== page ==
This recording of J. S. Bach's St. John Passion by Jos van Veldhoven and the Netherlands Bach Society leans toward the "single singer" position with mild modification. In the liner notes, Van Veldhoven puts forth a convincing case to use solo singers, the 'concertists,' supplemented by one additional 'ripienist' per part for the choral sections. This small ensemble allows for a single instrumentalist on a part as well. The only mild limitation of the small choir is the inability to truly convey the integral link between text and music that Bach creates so vividly in the chorales.
Another interesting contention van Veldhoven makes is that Bach added flutes in later revisions of the work. As a reconstruction of the first performance in 1724, the only wind instruments on this recording are an oboe and oboe d'amore. The immediate result of this omission is a monochromatic sound dominated by strings. The loss of color is most notable in the movements when the flutes provide obbligato to the soprano soloist. In "Ich folge dir gleichfalls," the solo instrumental line is taken by a violin which seems to work quite well. However, in "Zerfliesse," the coupling of an oboe on the flute part with the oboe d'more makes a thick reedy sound through which the soprano Caroline Stam has a little difficulty singing.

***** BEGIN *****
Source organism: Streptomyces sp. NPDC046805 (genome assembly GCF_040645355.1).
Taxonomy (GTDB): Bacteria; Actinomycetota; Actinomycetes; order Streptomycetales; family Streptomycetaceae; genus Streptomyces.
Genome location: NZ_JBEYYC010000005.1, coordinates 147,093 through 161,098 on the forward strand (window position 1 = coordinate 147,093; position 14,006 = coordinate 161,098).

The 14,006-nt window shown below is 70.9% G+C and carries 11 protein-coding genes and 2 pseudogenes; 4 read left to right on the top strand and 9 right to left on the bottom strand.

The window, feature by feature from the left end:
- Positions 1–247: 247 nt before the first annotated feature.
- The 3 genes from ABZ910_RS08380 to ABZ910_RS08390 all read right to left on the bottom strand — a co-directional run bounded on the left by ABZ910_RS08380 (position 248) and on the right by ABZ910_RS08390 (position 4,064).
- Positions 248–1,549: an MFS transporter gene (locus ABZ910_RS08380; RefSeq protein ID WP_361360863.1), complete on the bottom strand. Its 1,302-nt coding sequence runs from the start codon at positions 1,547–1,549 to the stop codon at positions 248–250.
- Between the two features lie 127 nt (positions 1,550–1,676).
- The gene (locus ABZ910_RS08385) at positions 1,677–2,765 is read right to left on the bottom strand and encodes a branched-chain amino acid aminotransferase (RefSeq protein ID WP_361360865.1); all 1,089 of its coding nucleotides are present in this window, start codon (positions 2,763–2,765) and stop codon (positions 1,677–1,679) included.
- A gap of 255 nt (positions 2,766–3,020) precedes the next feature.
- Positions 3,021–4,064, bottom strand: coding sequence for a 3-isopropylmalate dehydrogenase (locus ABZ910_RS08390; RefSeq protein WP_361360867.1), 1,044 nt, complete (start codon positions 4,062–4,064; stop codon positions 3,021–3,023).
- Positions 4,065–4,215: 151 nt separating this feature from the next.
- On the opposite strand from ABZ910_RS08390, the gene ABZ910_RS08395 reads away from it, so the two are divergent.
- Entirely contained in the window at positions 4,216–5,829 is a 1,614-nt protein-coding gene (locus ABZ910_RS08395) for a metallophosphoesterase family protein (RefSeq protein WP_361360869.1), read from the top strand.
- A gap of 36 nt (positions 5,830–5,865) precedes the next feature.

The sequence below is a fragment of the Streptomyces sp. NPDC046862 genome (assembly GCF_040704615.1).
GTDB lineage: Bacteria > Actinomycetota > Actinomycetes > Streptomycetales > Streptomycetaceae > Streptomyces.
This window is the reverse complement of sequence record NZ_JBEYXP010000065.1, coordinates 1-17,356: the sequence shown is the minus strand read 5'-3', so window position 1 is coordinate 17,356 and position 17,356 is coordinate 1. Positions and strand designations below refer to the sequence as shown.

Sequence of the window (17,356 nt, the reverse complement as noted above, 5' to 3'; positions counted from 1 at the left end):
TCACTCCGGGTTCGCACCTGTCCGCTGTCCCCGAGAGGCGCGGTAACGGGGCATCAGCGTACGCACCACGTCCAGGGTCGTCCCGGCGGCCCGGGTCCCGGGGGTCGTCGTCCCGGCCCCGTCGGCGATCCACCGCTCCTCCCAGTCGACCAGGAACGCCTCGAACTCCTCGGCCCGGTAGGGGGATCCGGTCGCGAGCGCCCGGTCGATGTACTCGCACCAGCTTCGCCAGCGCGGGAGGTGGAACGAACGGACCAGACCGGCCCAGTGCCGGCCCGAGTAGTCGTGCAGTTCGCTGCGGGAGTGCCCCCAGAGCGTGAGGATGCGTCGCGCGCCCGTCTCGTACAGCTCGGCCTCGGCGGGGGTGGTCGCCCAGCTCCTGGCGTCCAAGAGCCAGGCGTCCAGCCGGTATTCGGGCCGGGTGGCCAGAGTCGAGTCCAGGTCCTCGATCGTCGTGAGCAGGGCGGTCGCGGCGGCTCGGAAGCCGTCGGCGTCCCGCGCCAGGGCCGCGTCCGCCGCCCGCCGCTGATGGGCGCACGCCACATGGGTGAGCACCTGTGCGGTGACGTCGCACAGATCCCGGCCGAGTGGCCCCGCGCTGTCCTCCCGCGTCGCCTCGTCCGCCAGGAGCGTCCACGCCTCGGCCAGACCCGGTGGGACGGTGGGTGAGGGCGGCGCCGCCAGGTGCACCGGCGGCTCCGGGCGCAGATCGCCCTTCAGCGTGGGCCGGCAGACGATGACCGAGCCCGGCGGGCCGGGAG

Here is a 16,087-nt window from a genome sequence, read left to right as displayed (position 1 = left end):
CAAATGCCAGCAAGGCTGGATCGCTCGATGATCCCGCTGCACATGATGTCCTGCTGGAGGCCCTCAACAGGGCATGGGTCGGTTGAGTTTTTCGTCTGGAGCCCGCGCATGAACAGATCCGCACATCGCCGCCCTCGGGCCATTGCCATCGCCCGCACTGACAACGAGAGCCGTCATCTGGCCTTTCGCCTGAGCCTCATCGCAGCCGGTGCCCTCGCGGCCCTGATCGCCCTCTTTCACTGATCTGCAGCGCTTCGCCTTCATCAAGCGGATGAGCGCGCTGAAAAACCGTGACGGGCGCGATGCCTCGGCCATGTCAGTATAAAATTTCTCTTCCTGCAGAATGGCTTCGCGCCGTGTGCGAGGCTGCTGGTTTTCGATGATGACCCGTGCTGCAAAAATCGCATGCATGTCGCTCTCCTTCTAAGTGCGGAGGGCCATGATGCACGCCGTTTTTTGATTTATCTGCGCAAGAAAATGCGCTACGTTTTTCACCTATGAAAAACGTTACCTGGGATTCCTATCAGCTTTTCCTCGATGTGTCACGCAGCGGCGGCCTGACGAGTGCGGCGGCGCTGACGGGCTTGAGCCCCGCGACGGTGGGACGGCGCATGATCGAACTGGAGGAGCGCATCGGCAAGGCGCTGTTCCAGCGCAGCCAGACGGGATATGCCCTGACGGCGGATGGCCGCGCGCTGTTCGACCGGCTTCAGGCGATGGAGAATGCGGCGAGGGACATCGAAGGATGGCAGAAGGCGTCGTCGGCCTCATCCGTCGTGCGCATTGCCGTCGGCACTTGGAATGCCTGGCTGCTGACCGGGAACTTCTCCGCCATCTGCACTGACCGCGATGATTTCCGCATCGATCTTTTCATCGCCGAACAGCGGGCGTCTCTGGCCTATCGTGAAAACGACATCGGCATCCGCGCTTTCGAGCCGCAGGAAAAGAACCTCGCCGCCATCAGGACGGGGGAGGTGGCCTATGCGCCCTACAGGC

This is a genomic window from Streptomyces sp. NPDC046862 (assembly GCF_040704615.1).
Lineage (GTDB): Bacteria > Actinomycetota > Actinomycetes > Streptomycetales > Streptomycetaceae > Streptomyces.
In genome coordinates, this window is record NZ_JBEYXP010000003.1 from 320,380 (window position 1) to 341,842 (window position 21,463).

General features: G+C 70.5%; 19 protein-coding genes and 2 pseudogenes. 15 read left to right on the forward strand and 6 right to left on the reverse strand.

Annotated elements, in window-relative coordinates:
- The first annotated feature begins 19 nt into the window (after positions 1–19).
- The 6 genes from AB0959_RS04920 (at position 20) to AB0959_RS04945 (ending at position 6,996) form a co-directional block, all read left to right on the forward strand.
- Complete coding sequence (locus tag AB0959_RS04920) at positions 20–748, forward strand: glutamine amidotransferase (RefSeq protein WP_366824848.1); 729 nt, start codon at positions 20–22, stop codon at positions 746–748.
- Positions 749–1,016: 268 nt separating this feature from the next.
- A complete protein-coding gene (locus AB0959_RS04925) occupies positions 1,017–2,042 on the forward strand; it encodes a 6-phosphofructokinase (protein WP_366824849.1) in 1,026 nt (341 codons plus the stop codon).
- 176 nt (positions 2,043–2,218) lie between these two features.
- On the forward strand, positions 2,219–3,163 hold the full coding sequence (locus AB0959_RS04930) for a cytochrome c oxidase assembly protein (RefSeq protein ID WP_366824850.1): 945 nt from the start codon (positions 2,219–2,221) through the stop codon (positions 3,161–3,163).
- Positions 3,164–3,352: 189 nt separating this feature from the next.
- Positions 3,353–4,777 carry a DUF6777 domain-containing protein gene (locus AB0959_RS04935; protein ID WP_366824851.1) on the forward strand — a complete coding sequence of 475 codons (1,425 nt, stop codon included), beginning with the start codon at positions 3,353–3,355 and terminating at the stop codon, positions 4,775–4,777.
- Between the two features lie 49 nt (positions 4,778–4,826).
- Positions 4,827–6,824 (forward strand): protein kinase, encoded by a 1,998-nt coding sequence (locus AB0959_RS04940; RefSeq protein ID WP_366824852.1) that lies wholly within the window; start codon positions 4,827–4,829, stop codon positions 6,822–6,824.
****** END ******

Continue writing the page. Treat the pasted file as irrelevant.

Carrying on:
Overall the musical quality of the recording is superb. The small ensemble plays and sings the piece like chamber music with a communal connection and sensitivity to one another. Gerd Türk admirably narrates the story as the Evangelist and Stephan MacLeod's Jesus maintains a restrained peace throughout the Passion. Carolyn Stam and the other soloists, Peter de Groot, alto, Charles Daniels, tenor, and Bas Remselaar, bass, all sing with beautiful clarity and emotion. Remselaar's "Eilt" is the highlight of the recording as he navigates the brisk octave and half runs and florid melismas with a frightening intensity juxtaposed against the calm serenity of the chorus' chorale.
A final note of praise should extend to van Veldhoven and the recording's producers. The liner notes are contained in a two hundred page hard bound book with scholarly background information on the Gospel of John's telling of the Passion story, the sources of Bach's musical setting, and Veldhoven's interpretation. Also included are beautiful reproductions of Dutch artwork spanning the 11th through 20th centuries capturing moments in the Passion story. The spacing of this artwork at its corresponding place in text of the work highlights the scholarly intentions of this project. Van Veldhoven's fine recording captures a vision of the St. John Passion shaped by years of musical, historical, and cultural research.